Session Type: ACR Concurrent Abstract Session
Session Time: 4:30PM-6:00PM
Little is known of the characteristics of psoriatic spondyloarthritis (PsSpA). A study was conducted to determine the: (i) prevalence of PsSpA in a psoriatic arthritis (PsA) cohort; (ii) clinical and radiographic characteristics of PsSpA.
A prospective single-centre cross-sectional observational study was conducted, recruiting consecutive patients: 201 PsA (CASPAR+) and 201 ankylosing spondylitis (AS; modified New York, mNY+). Participants were examined clinically, completed patient reported outcome measures, and their axial radiographs (cervical, lumbar, pelvis) were scored. Multivariate Poisson regression analyses are presented.
The 402 enrolled cases were reclassified on the basis of radiographic axial disease and psoriasis: 118 PsSpA, 127 peripheral-only PsA (pPsA), and 157 AS cases (40, 7, and 89% were HLA-B27+, respectively). The prevalence of PsSpA in this SpA cohort was 118/245 (48%).
CASPAR criteria were fulfilled by 49/201 (24%) AS cases, and mNY criteria by 48/201 (24%) PsA cases.
Symptomatically-silent PsSpA (radiographic but no recall of symptoms) was present in 30/118 (25%) of PsSpA cases. Of 118 PsSpA cases: 45/118 (38.14%) had sacroiliitis and spondylitis; 34/118 (28.81%) had sacroiliitis alone; and 39/118 (33%) had spondylitis without sacroiliitis.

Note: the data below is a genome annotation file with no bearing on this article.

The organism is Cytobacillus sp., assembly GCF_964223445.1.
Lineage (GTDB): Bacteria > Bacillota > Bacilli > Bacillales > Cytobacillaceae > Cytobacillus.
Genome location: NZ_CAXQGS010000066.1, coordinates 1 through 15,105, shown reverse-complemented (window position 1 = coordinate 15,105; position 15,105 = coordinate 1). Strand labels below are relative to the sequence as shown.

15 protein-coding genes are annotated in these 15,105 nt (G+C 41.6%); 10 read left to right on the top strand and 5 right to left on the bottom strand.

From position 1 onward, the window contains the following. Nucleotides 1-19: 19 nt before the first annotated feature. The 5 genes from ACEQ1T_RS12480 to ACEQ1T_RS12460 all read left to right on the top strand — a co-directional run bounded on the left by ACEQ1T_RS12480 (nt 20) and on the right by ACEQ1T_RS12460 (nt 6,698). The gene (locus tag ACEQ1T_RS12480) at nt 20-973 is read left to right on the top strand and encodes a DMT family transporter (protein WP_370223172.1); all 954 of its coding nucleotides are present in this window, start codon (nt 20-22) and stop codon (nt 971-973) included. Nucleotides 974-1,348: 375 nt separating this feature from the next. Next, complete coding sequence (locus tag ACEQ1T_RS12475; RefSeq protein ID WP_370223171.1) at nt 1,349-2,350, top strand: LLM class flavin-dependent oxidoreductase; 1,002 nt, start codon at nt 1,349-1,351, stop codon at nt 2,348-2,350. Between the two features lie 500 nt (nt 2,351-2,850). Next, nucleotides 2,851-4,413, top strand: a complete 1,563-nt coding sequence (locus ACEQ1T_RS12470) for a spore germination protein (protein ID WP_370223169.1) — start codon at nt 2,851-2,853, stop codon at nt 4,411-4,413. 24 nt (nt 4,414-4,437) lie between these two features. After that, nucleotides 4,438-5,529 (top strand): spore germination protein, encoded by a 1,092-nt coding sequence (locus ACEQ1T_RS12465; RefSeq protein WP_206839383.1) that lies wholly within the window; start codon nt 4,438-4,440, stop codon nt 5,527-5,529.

Younger age at arthritis symptom onset (p=0.01) and psoriatic nail crumbling (adjusted incidence risk ratio, aIRR 2.86; 95%CI 1.67, 5.00; p<0.001) predicted the occurrence of PsSpA.
PsSpA cases had similarly high disease activity (ASDAS, BASDAI) to that seen in the AS cases (Figure 1). Disability (HAQ) was no different across the three groups. Function (BASFI, aIRR 1.15; 95%CI 1.05, 1.28; p=0.01) and axial metrology (BASMI, aIRR 1.21; 95%CI 1.09, 1.35; p=0.001) were poorer in AS than PsSpA cases.
Both AS and PsSpA cases predominantly have bilateral symmetrical-grade sacroiliitis, and both cervical vertebral and facet spondylitis. Complete SIJ ankylosis (aOR 4.35; 95%CI 2.26, 8.36; p<0.001) and bridging syndesmophytes (aOR 2.78; 95%CI 1.49, 5.18; p<0.001) were more likely in AS than PsSpA cases. Radiographic severity was higher in AS compared with PsSpA cases (mSASSS score, aIRR 1.69; 95%CI 1.60, 1.79; p<0.001; PASRI score, aIRR 1.53; 95%CI 1.46, 1.60; p<0.001).
PsSpA was more prevalent than expected. Symptomatically-silent PsSpA, and spondylitis without sacroiliitis are important considerations when classifying PsSpA. PsSpA has as severe a clinical impact as AS, but is radiographically less severe. Bridging syndesmophytes and complete SIJ fusion appear to best radiographically differentiate PsSpA from AS.
To cite this abstract in AMA style:Jadon DR, Sengupta R, Nightingale AL, Lindsay M, Korendowych E, Robinson G, Jobling A, Shaddick G, Barton A, McHugh NJ. Axial Disease in Psoriatic Arthritis: A Clinical and Radiographic Comparison with Ankylosing Spondylitis [abstract]. Arthritis Rheumatol. 2015; 67 (suppl 10). http://acrabstracts.org/abstract/axial-disease-in-psoriatic-arthritis-a-clinical-and-radiographic-comparison-with-ankylosing-spondylitis/. Accessed January 22, 2018.
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